Film Review – Halloween Ends

Halloween Ends (MA)

Directed by: David Gordon Green

Starring: Jamie Lee Curtis, Andi Matichak, Rohan Campbell

Rating: 3 out of 5.

Review by: Julian Wright

It has been a highly anticipated, much debated and long windy road in the latest saga between murderous Michael Myers and his perpetual target Laurie Strode, that finally culminates in an ambitious, but unfocused finale.

After masked Michael Myers’ 40th anniversary rampage through his hometown of Haddonfield in 2018 on Halloween night, he has disappeared and left a town in ruin.

A year later (2019) when a child accidentally dies in a Halloween prank gone horribly wrong under the care of 21-year Corey Cunningham (Rohan Campbell), he is shunned by the community and treated like an outsider.

Fast forward to 2022 and Laurie Strode (Jamie Lee Curtis) is now on the path of healing, living with and doting on her granddaughter Allyson (Andi Matichak), flirting with local cop Frank (Will Patton) and writing her memoir about her experience with death and trauma.

When she crosses paths with sensitive but misunderstood Corey, Laurie introduces him to Allyson who is now a nurse at the local hospital.

The two are immediately drawn to each other (having both experienced different types of trauma) and a love blooms, but the timing could not be worse, as Corey has an encounter with a sewer dwelling Myers that sparks (or draws out?) an evil streak.

Ends take an entirely different approach to the Halloween formula, one that is certainly fresh, but for many, perhaps too jarring.

It certainly isn’t the batshit “druids” level nonsense that a former timeline devolved into, but it is also not the path you expect this to take, particularly when all marketing points to an all out showdown between Myers and Strode that this saga has been teasing since it launched, and has struggled to deliver satisfactorily.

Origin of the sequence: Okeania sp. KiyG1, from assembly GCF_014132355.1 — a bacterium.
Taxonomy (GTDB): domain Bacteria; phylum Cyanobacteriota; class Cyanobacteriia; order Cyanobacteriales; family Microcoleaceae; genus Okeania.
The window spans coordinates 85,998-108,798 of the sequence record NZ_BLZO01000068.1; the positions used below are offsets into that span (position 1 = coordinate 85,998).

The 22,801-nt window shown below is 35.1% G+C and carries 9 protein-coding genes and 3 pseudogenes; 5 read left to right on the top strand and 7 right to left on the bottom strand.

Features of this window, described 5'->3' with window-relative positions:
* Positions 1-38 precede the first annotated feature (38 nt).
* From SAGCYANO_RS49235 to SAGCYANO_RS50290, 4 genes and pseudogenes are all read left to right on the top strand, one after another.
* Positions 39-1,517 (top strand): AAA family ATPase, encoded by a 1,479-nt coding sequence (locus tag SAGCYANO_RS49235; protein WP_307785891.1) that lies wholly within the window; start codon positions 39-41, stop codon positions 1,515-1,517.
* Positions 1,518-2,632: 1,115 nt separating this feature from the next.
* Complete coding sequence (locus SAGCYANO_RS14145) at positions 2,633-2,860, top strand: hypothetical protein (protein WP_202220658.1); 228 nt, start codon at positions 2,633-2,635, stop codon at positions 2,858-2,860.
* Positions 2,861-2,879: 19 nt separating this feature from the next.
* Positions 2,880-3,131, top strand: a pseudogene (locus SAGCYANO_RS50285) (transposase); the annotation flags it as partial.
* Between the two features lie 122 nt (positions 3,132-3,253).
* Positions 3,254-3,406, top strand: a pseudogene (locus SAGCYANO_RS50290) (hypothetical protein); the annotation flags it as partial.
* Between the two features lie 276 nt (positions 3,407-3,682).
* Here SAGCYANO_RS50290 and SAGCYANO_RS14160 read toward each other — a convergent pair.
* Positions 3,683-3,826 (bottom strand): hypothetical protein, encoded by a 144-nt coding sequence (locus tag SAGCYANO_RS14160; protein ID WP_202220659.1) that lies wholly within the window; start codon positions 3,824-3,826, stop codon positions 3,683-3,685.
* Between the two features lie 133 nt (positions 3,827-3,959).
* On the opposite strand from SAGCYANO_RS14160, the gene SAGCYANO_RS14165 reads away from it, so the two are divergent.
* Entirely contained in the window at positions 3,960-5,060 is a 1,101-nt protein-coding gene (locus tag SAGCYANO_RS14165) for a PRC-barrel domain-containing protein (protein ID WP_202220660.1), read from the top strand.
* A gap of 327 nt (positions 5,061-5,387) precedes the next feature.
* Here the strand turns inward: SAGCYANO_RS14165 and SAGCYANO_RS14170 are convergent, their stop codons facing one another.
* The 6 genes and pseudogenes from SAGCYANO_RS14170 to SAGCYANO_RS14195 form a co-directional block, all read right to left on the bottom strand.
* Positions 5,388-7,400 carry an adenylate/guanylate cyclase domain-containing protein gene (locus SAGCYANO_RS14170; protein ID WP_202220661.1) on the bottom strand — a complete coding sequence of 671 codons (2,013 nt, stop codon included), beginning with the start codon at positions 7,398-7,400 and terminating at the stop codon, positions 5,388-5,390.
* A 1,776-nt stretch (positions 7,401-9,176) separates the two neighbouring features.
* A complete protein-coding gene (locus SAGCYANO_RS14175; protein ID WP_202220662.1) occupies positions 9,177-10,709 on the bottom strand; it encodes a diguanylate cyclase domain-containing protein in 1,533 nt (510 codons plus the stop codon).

Director and co-writer David Gordon Green sets up an evocative thesis about different kinds of evil – pure versus created, nature versus nurture. Are some people born evil and are some people made that way?

And yet, true to form in this overblown three part saga, the longer it goes on and the more scenes it includes to fulfill a feature length run time, the more the theme becomes muddled and even contradicted.

This often plays out like the equivalent of an unprepared high school student giving a rambly oral presentation and the more he talks, the less sense he makes.

While all the fan service was fun for a while (recreating/mirroring key scenes, revisiting iconic locations, returning legacy characters, throwback dialogue etc), a key flaw in this saga is the film makers wanting to have their cake and eat it too, often undermining their own work.

While it is lovely to see Laurie now able to move on and smile, it seems a little nonsensical that she could not heal while her tormentor was securely locked up for 40 years, but she can now despite a second rampage and close encounter, her daughter being slain and Myers loose in the wild.

Also her doomsday preparedness seems to have been completely forgotten.

In fact one could get carried away nit-picking at this timeline (many have and it is certainly deserved) but let us not overlook the good intentions behind trying to make something thematic and meaningful out of another cash grab.

At the very least, one of these movies finally lives up to its name and promise.

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